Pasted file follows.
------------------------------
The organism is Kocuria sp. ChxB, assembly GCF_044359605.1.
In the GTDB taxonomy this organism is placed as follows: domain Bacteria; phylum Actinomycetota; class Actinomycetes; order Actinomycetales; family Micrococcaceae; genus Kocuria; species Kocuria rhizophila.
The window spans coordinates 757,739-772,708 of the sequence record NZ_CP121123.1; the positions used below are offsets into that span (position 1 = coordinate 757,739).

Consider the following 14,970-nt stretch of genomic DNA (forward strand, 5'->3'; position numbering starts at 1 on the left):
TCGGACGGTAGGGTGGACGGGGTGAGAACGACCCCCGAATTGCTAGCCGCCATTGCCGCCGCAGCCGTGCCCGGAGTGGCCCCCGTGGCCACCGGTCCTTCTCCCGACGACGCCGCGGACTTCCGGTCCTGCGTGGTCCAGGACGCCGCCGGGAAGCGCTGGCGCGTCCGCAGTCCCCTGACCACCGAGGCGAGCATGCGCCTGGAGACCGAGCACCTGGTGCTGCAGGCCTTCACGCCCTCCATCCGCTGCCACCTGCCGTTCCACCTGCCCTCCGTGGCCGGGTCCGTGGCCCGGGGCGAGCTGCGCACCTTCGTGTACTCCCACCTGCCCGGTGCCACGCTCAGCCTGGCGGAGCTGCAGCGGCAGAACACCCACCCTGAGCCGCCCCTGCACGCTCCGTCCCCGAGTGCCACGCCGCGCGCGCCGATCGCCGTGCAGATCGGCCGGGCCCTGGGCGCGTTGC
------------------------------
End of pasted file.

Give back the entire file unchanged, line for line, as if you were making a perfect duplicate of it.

The organism is Kocuria sp. ChxB, assembly GCF_044359605.1.
In the GTDB taxonomy this organism is placed as follows: domain Bacteria; phylum Actinomycetota; class Actinomycetes; order Actinomycetales; family Micrococcaceae; genus Kocuria; species Kocuria rhizophila.
The window spans coordinates 757,739-772,708 of the sequence record NZ_CP121123.1; the positions used below are offsets into that span (position 1 = coordinate 757,739).

Consider the following 14,970-nt stretch of genomic DNA (forward strand, 5'->3'; position numbering starts at 1 on the left):
TCGGACGGTAGGGTGGACGGGGTGAGAACGACCCCCGAATTGCTAGCCGCCATTGCCGCCGCAGCCGTGCCCGGAGTGGCCCCCGTGGCCACCGGTCCTTCTCCCGACGACGCCGCGGACTTCCGGTCCTGCGTGGTCCAGGACGCCGCCGGGAAGCGCTGGCGCGTCCGCAGTCCCCTGACCACCGAGGCGAGCATGCGCCTGGAGACCGAGCACCTGGTGCTGCAGGCCTTCACGCCCTCCATCCGCTGCCACCTGCCGTTCCACCTGCCCTCCGTGGCCGGGTCCGTGGCCCGGGGCGAGCTGCGCACCTTCGTGTACTCCCACCTGCCCGGTGCCACGCTCAGCCTGGCGGAGCTGCAGCGGCAGAACACCCACCCTGAGCCGCCCCTGCACGCTCCGTCCCCGAGTGCCACGCCGCGCGCGCCGATCGCCGTGCAGATCGGCCGGGCCCTGGGCGCGTTGC